PITTSBURGH (AP) -- A Wisconsin bottling equipment firm will pay a $15 million penalty to avoid criminal prosecution and has agreed to pay $110 million more to settle legal claims for its alleged role in a massive accounting fraud involving defunct western Pennsylvania soft-drink maker, Le-Nature's.
Franklin, Wis.-based Krones Inc. issued a statement saying it cut the deal Thursday to avoid the "continued uncertainty and risk" involved in the legal proceedings, but denied any role in the fraud.
But U.S. Attorney David Hickton in Pittsburgh said Krones helped Le-Nature's officials deceive lenders about the cost of bottling equipment the soft-drink company financed, so Le-Nature's could borrow $118 million more than it needed for the equipment.
Hickton said that money was kicked back to Le-Nature's, whose founder Gregory Podlucky is serving a 20-year sentence for masterminding an accounting scheme in which Le-Nature's fraudulently obtained $875 million in financing before disgruntled creditors forced Le-Nature's into bankruptcy in 2006.
Hickton said the $15 million Krones is paying in the non-prosecution agreement is the largest financial penalty ever imposed in the 25-county federal court district in western Pennsylvania. It resolves criminal allegations that Krones helped Le-Nature's officials deceive lenders about the cost of bottling equipment the soft-drink company bought from Krones.
Le-Nature's officials told lenders the equipment cost roughly twice as much as Krones was charging, and Hickton contends Krones officials confirmed that false information to lenders.
Krones has also settled lawsuits and related bankruptcy claims stemming from the alleged fraud, meaning the non-prosecution agreement will cost Krones about $125 million total, Hickton confirmed.
"We entered into this agreement with Krones because we are satisfied the penalty is of a magnitude adequate to deter Krones from becoming an instrument of a criminal scheme in the future, as well as to deter others from transacting business by deceitful means," Hickton said in a statement.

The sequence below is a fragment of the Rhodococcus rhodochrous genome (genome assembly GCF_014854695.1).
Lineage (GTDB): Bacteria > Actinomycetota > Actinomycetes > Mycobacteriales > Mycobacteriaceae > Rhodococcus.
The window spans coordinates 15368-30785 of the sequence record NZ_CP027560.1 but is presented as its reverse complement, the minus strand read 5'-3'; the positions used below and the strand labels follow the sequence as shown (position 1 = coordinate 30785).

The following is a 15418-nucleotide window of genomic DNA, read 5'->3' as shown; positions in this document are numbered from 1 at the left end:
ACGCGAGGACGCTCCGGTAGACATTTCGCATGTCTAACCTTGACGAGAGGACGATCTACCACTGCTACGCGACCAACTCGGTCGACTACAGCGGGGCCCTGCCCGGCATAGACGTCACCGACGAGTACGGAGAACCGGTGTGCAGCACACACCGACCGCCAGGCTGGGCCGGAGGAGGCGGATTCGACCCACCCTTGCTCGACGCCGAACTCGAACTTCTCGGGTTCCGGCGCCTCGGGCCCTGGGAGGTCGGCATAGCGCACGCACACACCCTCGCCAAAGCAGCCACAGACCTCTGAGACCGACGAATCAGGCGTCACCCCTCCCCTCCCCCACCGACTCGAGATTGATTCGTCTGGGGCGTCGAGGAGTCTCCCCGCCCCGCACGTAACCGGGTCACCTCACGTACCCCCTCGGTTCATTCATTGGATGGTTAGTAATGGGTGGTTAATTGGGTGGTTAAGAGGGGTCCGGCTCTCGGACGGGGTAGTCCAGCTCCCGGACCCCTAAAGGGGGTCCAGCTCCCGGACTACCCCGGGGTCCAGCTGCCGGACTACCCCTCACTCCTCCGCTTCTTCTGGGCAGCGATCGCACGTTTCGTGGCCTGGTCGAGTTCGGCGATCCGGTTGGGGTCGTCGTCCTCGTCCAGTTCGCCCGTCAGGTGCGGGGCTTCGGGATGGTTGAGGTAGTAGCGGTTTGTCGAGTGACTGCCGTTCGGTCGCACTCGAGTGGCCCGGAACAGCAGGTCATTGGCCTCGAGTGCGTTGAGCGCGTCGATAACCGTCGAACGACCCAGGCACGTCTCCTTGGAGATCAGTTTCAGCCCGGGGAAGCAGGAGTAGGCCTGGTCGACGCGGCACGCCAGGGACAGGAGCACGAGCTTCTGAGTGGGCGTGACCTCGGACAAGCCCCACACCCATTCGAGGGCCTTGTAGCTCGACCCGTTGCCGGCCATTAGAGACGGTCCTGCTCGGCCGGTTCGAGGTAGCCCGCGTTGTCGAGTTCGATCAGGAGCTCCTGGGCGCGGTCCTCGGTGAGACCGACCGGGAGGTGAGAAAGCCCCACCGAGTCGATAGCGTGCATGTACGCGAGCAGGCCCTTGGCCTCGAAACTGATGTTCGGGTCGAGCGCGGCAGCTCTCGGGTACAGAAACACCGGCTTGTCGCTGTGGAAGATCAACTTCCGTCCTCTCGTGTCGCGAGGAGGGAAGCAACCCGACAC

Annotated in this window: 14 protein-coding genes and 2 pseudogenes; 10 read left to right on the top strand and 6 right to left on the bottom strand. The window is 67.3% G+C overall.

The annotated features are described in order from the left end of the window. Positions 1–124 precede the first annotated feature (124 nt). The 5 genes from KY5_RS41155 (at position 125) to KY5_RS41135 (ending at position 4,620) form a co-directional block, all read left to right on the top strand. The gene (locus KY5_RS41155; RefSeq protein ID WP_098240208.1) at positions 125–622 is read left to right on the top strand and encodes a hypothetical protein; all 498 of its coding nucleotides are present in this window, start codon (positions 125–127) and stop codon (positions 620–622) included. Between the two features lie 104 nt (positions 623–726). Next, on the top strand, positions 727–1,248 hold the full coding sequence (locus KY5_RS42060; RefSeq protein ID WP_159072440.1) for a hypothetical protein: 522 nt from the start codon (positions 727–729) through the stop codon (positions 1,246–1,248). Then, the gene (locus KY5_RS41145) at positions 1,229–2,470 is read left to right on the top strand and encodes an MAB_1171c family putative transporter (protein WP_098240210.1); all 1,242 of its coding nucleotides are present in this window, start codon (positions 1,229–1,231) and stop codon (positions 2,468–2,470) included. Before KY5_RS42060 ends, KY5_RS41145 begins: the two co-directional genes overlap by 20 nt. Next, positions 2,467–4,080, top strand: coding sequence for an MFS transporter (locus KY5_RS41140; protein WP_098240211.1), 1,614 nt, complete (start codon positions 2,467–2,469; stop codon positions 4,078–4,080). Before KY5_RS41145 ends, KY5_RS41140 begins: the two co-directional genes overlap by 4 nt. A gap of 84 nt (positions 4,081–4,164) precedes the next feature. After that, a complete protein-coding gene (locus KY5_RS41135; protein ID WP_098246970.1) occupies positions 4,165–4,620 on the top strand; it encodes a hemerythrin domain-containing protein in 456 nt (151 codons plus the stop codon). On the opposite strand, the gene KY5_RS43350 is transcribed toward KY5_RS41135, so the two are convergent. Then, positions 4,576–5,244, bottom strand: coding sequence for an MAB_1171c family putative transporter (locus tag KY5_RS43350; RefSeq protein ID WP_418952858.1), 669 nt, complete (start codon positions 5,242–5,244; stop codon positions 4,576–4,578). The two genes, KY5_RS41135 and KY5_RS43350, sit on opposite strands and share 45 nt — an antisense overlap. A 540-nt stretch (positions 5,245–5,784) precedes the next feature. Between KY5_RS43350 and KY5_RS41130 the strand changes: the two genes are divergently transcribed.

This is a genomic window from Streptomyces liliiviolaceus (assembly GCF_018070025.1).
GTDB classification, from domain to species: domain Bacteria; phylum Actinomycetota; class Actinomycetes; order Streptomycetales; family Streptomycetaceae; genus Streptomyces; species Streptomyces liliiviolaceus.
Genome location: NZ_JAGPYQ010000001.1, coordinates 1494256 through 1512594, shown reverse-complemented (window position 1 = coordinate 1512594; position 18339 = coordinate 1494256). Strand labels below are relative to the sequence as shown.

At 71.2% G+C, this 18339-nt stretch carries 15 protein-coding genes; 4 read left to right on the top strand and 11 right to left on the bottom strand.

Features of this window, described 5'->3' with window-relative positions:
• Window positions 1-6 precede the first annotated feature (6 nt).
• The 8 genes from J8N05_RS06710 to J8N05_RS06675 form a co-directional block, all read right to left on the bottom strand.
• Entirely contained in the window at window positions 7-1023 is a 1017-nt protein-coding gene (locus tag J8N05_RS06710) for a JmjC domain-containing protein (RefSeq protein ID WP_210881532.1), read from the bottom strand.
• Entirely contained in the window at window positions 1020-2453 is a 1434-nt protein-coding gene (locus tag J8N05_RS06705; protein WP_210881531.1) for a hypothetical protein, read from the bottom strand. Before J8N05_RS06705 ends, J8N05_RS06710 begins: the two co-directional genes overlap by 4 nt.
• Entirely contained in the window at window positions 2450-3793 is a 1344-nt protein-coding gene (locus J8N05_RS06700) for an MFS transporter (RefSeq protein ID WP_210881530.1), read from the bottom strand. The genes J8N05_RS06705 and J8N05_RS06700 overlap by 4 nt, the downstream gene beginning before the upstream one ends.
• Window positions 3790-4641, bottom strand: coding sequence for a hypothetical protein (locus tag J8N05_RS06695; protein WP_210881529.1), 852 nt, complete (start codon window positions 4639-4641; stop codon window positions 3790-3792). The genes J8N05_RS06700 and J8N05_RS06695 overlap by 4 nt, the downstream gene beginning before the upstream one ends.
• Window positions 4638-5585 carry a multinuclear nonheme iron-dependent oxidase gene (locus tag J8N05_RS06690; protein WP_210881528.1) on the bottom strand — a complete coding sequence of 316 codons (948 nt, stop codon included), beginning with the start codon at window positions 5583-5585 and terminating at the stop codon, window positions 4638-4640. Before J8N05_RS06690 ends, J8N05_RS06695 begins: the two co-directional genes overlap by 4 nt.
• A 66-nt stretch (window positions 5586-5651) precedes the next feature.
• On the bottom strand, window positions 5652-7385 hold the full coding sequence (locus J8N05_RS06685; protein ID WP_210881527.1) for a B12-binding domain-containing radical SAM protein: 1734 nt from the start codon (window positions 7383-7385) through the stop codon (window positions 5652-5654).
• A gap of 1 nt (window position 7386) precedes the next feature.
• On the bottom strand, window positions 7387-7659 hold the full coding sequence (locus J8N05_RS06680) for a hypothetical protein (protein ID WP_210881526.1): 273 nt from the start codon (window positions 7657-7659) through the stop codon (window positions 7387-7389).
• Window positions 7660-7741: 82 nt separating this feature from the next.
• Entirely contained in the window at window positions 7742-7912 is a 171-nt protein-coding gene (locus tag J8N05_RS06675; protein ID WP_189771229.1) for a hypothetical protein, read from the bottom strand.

But the Krones statement denies any wrongdoing, saying "Krones denies having knowingly participated in Le-Nature's fraudulent activities in any way, and admits to no fault or misconduct charged in its dealings with Le-Nature's."
Podlucky ordered his underlings to use two sets of books to overstate Le-Nature's income and assets so the company could obtain financing for the Krones equipment and other expenditures before the forced bankruptcy uncovered the criminal scheme that led to the prosecution of Podlucky and other senior executives.
Podlucky also pleaded guilty to a related money laundering scheme involving a small fraction of the $30 million or so authorities believed he siphoned from the company to fund a lavish lifestyle including gold, silver and platinum jewelry and diamond-rich watches, an 8,000-piece model train collection and $10 million spent on a mansion that was never finished.
His wife, Karla, 52, is serving 51 months in federal prison, and their son, Jesse, 32, is serving nine years, for their role in selling $2.8 million worth of gems through Sotheby's in New York. The jewels were bought with money from the fraud and the auction proceeds were used to pay Gregory Podlucky's legal bills and buy his son's $80,000 Mercedes Benz.
The overall accounting scheme cost investors, vendors and, mostly, lenders $684 million not to mention the jobs of 240 workers when the company went belly-up in Latrobe, about 40 miles east of Pittsburgh.
The government opted not to prosecute Krones after officials there cooperated with the investigation and made "internal management changes which we believe help make unlikely any similar conduct by the company in the future," Hickton said.
But Krones' statement contends "Krones was manipulated by Le-Nature's and subjected to fraudulent and unethical activities."
Krones Inc. is the American subsidiary of Krones Aktiengesellschaft, based in Neutrabling, Germany, which is also a party to the non-prosecution agreement.